30/01/2010 § Leave a comment
I was standing in front of the mirror, I had just got out of the shower. I made sure to moisturize my face first, ensuring for maximum water retension. Old people don’t like wrinkles.
I worked a different moisturizer onto my arms, body and legs, the film of milky-white resin hanging, hovering, on top of my skin. It’s been too hot for my body to absorb anything, let alone my brain. With this heat wave, I learned what it meant to sweat. But, I still moisturized everyday.
I spray on my all-natural deodorant, it sticks like little drops of dew and clings to the stubble. It seems like such a chore to cleanse oneself. I can’t get dry.
I turned on the overhead fan and waited for evreything to soak in or float away, spun off from my overheated skin, like a frying pan. After twenty minutes, I feel dry. Dry enough. I slip into some clothes and feel trickles of sweat creeping down my arms towards my elbows. I try to wipe the perspiration away and find nothing. It was dry.
That’s what memories are like. They are like a habit, good or bad, that always creep up on you when you are least expecting it. You hear a laugh, a saying, a song. You try to wipe it away, and realize it wasn’t even there.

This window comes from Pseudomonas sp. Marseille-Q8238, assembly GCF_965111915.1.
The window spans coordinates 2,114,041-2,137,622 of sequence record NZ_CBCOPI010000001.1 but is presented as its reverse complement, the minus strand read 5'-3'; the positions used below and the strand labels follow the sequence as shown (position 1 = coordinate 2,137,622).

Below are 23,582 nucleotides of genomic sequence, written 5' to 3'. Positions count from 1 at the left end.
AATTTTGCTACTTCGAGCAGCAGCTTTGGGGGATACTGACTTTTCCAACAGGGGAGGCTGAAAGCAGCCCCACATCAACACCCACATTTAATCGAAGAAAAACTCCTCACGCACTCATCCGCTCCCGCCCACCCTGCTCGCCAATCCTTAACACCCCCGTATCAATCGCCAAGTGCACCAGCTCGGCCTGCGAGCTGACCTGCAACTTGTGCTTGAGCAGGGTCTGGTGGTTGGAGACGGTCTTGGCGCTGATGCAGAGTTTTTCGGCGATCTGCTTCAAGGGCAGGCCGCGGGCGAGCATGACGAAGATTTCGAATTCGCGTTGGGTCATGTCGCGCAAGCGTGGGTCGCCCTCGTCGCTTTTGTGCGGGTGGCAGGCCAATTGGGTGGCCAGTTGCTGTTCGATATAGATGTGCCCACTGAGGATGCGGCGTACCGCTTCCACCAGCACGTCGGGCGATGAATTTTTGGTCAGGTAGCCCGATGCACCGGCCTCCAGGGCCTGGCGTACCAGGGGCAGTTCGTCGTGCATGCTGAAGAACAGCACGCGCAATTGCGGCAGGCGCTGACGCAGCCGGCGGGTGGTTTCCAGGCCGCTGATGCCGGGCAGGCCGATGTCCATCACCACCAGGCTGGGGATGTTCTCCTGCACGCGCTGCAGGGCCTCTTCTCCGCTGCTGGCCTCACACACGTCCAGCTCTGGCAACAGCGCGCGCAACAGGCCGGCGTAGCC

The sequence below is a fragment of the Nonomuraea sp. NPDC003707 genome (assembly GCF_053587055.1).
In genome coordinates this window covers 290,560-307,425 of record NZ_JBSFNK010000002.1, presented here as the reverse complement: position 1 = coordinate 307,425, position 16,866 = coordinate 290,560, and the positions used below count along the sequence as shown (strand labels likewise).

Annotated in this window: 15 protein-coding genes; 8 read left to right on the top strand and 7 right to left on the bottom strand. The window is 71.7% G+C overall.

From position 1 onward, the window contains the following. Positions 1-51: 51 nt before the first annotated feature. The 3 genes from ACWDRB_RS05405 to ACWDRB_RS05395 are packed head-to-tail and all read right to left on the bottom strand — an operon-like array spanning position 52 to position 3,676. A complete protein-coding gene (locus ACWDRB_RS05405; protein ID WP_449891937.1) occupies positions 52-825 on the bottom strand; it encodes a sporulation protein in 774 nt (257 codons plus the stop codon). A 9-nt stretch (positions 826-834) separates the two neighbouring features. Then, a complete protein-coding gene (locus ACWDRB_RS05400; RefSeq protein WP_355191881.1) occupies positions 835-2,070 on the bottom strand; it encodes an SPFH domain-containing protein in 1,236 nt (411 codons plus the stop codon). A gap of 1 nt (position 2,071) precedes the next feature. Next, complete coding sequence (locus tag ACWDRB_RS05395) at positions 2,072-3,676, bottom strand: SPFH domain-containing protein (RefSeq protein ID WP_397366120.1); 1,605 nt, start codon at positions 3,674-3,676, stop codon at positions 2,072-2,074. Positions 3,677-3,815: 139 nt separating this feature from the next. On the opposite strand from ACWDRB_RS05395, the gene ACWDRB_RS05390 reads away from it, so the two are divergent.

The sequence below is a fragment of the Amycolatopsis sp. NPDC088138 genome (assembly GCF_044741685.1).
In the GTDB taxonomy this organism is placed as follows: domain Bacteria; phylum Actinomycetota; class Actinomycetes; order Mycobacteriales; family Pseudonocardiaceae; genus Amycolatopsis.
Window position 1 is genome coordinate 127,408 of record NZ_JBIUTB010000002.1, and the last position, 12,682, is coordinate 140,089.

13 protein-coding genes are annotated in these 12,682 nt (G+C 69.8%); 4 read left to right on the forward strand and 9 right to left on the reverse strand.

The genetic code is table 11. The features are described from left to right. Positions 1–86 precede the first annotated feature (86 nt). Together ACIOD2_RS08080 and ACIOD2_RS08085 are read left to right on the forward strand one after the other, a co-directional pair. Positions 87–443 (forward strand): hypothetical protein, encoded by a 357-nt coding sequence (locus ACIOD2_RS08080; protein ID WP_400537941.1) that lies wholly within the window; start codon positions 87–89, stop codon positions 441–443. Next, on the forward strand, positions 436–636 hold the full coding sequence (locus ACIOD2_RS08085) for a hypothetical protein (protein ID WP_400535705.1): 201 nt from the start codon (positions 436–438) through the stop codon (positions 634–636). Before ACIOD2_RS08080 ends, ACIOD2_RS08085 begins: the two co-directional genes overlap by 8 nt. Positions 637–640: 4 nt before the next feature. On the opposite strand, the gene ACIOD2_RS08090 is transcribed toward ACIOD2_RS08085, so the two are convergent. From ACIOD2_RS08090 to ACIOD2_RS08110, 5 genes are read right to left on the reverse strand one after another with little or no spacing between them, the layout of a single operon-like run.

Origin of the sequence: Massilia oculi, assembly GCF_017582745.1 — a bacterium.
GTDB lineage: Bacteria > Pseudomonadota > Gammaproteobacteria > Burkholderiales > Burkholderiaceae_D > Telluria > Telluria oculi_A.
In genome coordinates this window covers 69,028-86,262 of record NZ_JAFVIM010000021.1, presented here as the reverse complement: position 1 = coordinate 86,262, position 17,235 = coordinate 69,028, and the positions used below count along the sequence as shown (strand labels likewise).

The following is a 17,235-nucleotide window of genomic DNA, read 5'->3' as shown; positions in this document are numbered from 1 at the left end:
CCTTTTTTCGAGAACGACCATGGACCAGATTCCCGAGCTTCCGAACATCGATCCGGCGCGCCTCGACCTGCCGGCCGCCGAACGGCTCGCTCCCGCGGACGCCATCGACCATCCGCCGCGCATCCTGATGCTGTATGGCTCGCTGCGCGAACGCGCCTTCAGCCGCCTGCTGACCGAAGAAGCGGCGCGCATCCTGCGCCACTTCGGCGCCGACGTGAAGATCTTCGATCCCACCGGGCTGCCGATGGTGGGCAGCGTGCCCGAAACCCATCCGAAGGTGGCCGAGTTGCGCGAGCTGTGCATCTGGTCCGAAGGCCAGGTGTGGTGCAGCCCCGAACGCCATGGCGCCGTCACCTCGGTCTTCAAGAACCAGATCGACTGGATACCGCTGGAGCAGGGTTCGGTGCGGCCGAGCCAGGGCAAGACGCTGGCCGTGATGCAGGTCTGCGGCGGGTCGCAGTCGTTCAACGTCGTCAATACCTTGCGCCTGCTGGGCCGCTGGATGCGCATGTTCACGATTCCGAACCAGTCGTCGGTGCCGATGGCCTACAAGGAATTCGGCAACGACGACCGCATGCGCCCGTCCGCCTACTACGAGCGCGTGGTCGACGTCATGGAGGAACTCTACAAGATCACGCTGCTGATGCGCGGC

However, there is room for change. Habits, like all behaviour, evolve and disappear over time. As much as we hate watching it, or paying attention to it, time can heal. Maybe that’s why people have a love-hate relationship with time: because it can take away your memories while it is such a big part of those good memories. Funny thing is, you can’t love or hate something that doesn’t exist.
So, does it? And, how? By the hands on your watch or the wrinkles on your face? Doesn’t time equal space, and if it does, what point are we starting at and where do we finish?
I would prefer to just wipe it away.